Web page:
Keeping Your Heart Healthy for Life
As we roll into the second month of the New Year, resolutions may seem like a thing of the past. But if there’s one resolution worth sticking to, it’s taking care of your heart. Heart disease causes more than half of all deaths in the United States, yet it is one of the most preventable chronic degenerative diseases that exists. The risk of heart attacks and strokes can be greatly decreased with dietary changes, exercise, stress reduction and nutritional supplementation.
A study from McMaster University, in Hamilton, Ontario, was released in December showing that a high-quality diet significantly lowers the risk of a repeat heart attack or stroke for those with heart disease. That reinforces what many people have known for years, now scientifically proven. Here are some of the best heart-healthy foods.
Oranges contain soluble fiber pectin that soaks up cholesterol in food and blocks its absorption. They also contain potassium, which helps to balance the high sodium content in many processed foods, helping to keep blood pressure at a healthy level. Enjoy oranges whole or juice them and drink with the pulp and fiber.
Kale is possibly the most nutritious food on Earth. This leafy green is full of antioxidants, omega-3s, fiber, folate, potassium and vitamin E. Known to protect against atherosclerosis (plaque buildup on the inner walls of the heart), kale is rich in lutein and glucoraphanin, a compound that activates the protective protein Nrf2.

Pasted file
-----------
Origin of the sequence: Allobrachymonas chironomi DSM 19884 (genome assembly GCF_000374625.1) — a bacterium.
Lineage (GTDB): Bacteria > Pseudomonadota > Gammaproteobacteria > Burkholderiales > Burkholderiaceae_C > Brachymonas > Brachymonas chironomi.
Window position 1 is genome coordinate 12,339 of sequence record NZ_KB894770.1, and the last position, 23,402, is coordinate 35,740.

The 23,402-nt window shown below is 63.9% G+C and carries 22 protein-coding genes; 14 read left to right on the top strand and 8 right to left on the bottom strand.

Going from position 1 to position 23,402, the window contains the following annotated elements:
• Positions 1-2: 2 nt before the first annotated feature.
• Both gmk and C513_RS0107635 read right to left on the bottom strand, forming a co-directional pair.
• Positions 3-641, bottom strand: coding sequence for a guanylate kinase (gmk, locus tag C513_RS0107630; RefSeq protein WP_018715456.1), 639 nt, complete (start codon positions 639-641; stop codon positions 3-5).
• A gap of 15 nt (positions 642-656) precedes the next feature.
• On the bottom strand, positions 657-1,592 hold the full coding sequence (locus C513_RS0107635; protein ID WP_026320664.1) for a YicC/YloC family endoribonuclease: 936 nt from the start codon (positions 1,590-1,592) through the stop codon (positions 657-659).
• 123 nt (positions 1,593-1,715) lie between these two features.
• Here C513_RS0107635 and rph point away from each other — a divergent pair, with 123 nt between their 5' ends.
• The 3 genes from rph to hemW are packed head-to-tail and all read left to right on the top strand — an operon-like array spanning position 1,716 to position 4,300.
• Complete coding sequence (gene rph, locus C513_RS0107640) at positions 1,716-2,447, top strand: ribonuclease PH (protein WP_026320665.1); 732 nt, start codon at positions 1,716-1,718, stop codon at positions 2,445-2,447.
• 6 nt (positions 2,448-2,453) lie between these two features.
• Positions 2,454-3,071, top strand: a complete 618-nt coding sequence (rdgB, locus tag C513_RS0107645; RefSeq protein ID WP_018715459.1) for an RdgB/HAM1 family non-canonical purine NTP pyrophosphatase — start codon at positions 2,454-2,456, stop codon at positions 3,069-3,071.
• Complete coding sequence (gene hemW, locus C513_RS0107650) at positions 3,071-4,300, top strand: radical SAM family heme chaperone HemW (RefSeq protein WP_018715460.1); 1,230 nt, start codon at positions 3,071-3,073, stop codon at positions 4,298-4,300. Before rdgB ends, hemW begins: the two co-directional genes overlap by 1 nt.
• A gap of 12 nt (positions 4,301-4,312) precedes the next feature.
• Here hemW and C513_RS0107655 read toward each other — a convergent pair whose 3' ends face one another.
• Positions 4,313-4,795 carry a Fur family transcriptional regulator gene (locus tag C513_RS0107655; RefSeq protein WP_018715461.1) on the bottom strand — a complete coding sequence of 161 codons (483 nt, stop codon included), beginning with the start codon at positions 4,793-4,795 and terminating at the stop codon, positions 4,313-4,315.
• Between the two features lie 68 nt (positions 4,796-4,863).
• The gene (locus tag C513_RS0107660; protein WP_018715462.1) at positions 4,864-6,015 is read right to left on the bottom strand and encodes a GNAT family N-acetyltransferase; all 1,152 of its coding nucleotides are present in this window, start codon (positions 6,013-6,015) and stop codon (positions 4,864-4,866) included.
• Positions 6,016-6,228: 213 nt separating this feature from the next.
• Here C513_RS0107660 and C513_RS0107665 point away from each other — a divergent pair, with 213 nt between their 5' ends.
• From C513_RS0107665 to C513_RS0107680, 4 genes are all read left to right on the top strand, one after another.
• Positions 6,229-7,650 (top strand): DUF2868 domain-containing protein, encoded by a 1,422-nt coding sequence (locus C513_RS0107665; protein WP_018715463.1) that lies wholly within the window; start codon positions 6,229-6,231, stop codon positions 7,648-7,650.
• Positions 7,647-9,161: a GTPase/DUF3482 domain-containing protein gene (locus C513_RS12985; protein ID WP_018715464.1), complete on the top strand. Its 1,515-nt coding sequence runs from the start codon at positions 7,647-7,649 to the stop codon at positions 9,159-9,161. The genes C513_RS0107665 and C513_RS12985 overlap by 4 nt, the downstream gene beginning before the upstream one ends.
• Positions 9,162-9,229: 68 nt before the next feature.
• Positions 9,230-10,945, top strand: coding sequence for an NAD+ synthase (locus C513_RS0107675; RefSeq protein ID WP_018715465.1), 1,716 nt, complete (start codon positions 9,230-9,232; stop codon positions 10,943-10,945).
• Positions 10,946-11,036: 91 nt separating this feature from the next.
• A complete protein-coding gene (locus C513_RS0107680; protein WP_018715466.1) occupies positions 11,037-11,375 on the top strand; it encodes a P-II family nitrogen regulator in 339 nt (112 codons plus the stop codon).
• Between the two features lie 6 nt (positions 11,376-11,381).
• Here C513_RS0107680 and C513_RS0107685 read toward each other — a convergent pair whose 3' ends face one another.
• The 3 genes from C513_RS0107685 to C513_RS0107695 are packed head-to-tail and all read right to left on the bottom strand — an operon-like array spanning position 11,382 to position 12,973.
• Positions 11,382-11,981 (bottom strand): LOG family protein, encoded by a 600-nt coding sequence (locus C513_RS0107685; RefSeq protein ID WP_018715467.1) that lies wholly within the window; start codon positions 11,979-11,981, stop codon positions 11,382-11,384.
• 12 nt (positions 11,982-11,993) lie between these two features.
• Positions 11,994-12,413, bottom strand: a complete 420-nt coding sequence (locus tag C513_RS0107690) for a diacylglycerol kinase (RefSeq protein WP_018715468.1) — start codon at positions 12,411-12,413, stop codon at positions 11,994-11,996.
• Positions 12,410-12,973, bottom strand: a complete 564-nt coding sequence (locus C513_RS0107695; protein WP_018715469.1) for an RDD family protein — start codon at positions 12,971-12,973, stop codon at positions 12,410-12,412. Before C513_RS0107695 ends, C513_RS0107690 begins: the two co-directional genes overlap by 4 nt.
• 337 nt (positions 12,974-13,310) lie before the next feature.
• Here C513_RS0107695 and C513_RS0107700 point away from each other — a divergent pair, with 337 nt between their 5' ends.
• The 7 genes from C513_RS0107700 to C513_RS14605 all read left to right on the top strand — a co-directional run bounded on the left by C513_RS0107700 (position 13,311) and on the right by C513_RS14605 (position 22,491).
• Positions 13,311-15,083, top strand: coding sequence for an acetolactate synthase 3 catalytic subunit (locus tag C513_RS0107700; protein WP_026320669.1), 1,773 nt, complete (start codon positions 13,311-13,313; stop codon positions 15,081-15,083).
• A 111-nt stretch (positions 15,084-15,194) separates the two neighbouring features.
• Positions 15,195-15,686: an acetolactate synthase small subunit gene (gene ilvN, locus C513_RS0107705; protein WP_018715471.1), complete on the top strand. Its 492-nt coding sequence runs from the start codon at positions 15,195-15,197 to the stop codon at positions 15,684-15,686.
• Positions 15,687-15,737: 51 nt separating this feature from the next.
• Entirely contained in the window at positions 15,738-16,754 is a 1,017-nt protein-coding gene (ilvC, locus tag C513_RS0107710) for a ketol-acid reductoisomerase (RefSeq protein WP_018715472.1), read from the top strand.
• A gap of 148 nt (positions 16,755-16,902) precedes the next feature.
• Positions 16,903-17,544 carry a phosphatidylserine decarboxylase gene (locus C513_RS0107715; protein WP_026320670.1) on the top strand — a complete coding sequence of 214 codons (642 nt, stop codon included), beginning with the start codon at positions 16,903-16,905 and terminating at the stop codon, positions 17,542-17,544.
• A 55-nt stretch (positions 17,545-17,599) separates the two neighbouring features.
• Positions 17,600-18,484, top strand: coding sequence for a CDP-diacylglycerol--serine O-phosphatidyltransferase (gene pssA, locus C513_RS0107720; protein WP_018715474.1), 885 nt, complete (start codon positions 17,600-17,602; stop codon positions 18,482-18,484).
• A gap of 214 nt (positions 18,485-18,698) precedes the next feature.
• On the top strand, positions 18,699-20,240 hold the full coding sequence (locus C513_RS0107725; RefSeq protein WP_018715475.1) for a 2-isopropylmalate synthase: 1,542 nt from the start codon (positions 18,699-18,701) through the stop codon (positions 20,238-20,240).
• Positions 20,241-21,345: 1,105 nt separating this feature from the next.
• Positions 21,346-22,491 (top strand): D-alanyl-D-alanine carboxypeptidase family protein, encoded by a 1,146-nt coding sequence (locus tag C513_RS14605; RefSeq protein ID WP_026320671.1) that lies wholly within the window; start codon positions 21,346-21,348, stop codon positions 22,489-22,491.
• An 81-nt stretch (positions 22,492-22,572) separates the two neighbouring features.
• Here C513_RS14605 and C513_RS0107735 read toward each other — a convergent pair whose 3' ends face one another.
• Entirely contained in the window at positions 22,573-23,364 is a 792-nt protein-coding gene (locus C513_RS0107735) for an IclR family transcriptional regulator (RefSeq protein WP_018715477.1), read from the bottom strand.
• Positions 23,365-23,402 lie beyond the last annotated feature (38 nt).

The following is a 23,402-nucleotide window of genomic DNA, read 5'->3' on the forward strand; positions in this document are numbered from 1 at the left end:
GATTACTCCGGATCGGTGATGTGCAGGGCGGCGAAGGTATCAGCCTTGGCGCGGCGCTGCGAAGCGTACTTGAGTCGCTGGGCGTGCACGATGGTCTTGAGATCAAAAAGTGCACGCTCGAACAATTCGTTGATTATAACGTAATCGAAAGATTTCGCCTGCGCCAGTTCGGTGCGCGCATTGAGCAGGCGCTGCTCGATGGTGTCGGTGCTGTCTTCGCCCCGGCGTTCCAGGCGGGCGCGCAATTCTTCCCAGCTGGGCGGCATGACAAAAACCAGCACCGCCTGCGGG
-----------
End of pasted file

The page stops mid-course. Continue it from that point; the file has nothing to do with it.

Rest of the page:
Garlic lowers blood pressure by countering an enzyme (angiotensin) which constricts the blood vessels, and has a significant effect on reducing plaque buildup.
Almonds contain plant sterols that reduce the absorption of cholesterol from other dietary sources. The unsaturated oils in almonds encourage the liver to make less LDL (bad cholesterol) and more HDL (good cholesterol).
Flaxseed contains fiber, phytochemicals and ALA—an omega-3 fatty acid found in plants. These are converted by the body to EPA and DHA, which are even more powerful health boosters than ALA.
Several herbs, including rosemary, sage, oregano and thyme, contain heart-healthy antioxidants. When a recipe calls for salt to season, use these fresh herbs instead to transform food into a gourmet, nutritious delight.
Raising blood or tissue levels of nutrients like vitamin B6 and magnesium, as well as antioxidants such as vitamin E, vitamin C, coenzyme Q10 and selenium has been shown to have a positive impact on heart disease.Herbal remedies such as hawthorn berries, ginkgo biloba and cayenne are also effective in treating heart disease.
Along with eating right for the heart, creating and sticking to an exercise routine can keep a heart healthy by reducing stress. Exercise reduces stress by releasing endorphins in the brain and redirecting the body to focus on just one thing—physical movement. Working out also increases a person’s sense of confidence, counters depression and anxiety and helps to improve quality of sleep (a common stressor).
Heart Healthy Salad
3 cups chopped kale 2 cups spinach 1 cup fresh basil 2 Tbsp fresh pumpkin seeds 2 Tbsp sunflower seeds 3 Tbsp fresh lemon juice 2 Tbsp flaxseed oil 1 tsp Himalayan salt
Toss all the ingredients together and enjoy.